C.S. Lewis said, “For what we see and hear depends a good deal on where you are standing:  it also depends on what sort of person you are.”  Hey Joe, thank you for the time I got to stand with you.  Best.flight.ever.

discretion, friendship, inspiration, leadership, life lessons, management, mindfulness, motivation, training, work life

Sometimes I Get The Message

There was a comment waiting for me this morning that was posted on my “About Me” page.  It was from a manager with whom I used to work at the firm.  She moved on to greater professional opportunities years ago, and we keep in tacit touch on LinkedIn.  And though I remember her in detail, from her reluctant smile, that once shared lit up her entire face to her ardent wish to ‘do the right thing’ for her department – I never really expected to receive such a gift.

“Mimi, I saw this recently and thought of you.  So many times as a leader I reflect on your teachings and I am so very thankful to have them in my toolbox.  Thanks for the Lollipop and for the ones I’ve received because of you.”

And she forwarded along this Ted video.  And I cried (no surprise there).

www.ted.com/talks/drew_dudley_everyday_leadership.html

And the bottom line to all of this?  Be transparent, bring joy, offer people the best you have and if you can’t give them your best, certainly don’t bring them your worst.  Sometimes the farther one travels up the professional food chain, the more likely it is to see people getting by with the most off-hand and dismissive of efforts – after all, there is so much one has to do (yes, this is sarcastic).  I am humbled and honored that Vivia took the time to send me this.  I am appreciative of the reminder that this is really what it’s all about – period.  And my lollipop of choice?  Tootsie pops, hands down.

anxiety, discretion, humor, inspiration, leadership, life lessons, mindfulness, training, work life

Overthinking

“Child, child, do you not see?  For each of us comes a time when we must be more than we are” — Lloyd Alexander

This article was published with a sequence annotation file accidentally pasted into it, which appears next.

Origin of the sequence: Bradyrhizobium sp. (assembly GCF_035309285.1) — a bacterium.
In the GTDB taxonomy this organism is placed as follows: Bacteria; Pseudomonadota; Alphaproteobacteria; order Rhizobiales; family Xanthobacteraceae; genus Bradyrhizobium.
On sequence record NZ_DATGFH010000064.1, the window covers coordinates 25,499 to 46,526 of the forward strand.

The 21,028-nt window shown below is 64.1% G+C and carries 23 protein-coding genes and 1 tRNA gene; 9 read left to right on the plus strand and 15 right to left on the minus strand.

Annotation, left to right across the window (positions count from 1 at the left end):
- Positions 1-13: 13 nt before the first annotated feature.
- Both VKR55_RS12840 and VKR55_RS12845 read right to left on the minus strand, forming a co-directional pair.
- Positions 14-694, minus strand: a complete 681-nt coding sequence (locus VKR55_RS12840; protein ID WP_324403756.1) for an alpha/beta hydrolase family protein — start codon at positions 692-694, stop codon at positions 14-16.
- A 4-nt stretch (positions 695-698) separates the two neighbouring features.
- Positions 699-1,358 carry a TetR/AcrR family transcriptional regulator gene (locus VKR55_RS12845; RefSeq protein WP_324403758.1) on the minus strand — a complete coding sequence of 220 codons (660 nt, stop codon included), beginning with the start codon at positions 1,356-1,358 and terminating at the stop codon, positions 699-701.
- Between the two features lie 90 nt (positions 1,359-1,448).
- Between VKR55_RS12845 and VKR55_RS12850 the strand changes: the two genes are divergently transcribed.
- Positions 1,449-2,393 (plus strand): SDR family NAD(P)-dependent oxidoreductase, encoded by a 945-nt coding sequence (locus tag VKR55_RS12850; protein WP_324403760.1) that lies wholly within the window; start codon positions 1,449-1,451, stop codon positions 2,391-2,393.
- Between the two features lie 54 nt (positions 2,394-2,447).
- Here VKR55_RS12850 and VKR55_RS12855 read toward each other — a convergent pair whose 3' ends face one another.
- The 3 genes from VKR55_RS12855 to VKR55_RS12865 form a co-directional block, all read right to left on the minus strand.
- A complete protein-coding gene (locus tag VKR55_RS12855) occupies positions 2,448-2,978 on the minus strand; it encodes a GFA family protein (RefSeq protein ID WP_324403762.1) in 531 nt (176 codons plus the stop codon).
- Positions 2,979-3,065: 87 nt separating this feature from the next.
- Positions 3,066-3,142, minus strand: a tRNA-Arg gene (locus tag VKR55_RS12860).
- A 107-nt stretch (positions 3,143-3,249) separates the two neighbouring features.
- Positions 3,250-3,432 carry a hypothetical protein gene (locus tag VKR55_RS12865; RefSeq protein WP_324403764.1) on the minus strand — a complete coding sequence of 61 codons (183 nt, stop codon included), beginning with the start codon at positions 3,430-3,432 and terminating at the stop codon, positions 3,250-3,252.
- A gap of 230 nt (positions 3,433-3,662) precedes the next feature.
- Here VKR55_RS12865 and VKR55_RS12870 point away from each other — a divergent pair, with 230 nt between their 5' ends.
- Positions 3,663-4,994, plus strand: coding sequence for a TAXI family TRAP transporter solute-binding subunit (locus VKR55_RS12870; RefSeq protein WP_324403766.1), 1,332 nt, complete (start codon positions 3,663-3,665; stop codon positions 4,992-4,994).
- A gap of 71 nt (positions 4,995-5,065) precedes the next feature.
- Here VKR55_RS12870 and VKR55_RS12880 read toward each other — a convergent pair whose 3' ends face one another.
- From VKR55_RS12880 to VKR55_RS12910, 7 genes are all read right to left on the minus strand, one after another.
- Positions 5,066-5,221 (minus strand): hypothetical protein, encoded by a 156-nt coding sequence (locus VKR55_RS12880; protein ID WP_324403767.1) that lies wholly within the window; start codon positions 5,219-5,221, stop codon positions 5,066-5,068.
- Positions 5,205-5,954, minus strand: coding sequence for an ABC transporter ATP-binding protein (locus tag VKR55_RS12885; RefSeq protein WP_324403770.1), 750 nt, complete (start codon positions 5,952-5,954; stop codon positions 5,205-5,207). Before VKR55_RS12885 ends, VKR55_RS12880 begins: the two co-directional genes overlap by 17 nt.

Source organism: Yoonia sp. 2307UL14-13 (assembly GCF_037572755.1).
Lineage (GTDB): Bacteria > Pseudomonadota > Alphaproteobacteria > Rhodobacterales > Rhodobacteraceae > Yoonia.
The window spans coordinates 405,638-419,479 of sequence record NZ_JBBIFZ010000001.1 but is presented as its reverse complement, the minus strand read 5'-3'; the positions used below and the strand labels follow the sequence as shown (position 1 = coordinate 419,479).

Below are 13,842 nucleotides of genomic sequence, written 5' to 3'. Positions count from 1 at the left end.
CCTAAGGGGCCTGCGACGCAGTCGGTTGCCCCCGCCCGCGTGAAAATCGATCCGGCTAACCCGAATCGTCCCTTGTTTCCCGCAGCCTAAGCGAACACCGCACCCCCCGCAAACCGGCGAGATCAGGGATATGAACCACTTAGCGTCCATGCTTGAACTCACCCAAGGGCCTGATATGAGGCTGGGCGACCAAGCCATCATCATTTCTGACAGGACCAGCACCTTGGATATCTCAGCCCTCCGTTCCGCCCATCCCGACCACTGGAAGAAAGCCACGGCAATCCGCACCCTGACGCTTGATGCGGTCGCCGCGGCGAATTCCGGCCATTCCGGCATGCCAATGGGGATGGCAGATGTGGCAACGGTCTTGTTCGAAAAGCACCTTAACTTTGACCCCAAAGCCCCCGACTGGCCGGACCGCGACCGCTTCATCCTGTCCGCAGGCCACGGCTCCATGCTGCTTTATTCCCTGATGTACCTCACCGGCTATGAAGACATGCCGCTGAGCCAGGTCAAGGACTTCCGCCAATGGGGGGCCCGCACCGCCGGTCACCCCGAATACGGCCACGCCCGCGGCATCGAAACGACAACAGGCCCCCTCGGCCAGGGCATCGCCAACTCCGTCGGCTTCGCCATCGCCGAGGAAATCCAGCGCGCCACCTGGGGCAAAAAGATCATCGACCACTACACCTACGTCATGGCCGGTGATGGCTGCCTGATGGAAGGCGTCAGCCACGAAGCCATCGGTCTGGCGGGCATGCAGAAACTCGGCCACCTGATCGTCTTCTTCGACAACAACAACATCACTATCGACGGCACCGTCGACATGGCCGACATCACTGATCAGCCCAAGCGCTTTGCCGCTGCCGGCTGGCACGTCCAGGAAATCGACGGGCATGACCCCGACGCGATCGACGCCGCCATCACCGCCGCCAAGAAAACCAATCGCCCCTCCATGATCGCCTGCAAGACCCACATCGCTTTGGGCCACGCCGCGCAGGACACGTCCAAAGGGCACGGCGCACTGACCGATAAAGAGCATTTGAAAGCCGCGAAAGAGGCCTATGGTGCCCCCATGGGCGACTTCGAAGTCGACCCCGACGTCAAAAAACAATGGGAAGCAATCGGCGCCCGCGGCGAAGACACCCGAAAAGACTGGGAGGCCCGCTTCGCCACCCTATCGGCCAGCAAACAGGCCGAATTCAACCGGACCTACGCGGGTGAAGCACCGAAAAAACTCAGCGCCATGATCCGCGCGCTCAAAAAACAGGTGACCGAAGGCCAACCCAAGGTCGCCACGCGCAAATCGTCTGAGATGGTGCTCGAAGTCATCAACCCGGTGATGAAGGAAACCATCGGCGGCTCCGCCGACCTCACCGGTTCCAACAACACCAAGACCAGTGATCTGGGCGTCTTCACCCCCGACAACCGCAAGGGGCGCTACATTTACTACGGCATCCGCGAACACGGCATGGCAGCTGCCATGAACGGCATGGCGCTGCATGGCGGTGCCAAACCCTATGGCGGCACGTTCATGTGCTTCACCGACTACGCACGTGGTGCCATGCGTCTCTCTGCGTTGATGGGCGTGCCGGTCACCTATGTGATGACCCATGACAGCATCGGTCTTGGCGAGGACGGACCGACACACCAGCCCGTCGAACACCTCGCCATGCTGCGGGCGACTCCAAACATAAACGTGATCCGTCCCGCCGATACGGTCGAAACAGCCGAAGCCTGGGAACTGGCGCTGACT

Well the last few weeks have brought with them a frenetic level of activity reminiscent of earlier chapters in my life.  Facilitating training sessions at two law firms; attending a national convention where I will be moderating a panel  on effective communication between leaders in practice offices and their counterparts at ‘headquarters’; discussions on employee engagement at another company and then back to another professional services firm to chair forums on a number of issues all rolling up under the header of ‘organizational dynamics’.  Ok, stop yawning – I find this stuff pretty fascinating, and the people I meet as a result, even more interesting and engaging.  It’s the people – I’m just so damn drawn to the people.

So somewhere around the end of May or June, things may slow down a bit once more. Some things haven’t changed – the more I have to do, the less I sleep and the more I perseverate.  For those of you who have not been ‘gifted’  with this talent, I’ll describe it quickly.  It starts with a benign thought, like “I hope I can pull all this together in time”, and from there it blossoms into a profusion of peripatetic petals (it is spring and Cherry Blossom time here in DC after all) that fall all over my mind, covering the synapses, neurons and pathways with layer upon layer of resistant ground cover.  Thought loses all rhyme or reason, and I spend an inordinate amount of time getting in my own way.  Do I know that I really should get out the leaf blower?  Of course I do – I’m just too busy looking at the magnificent mess I have created.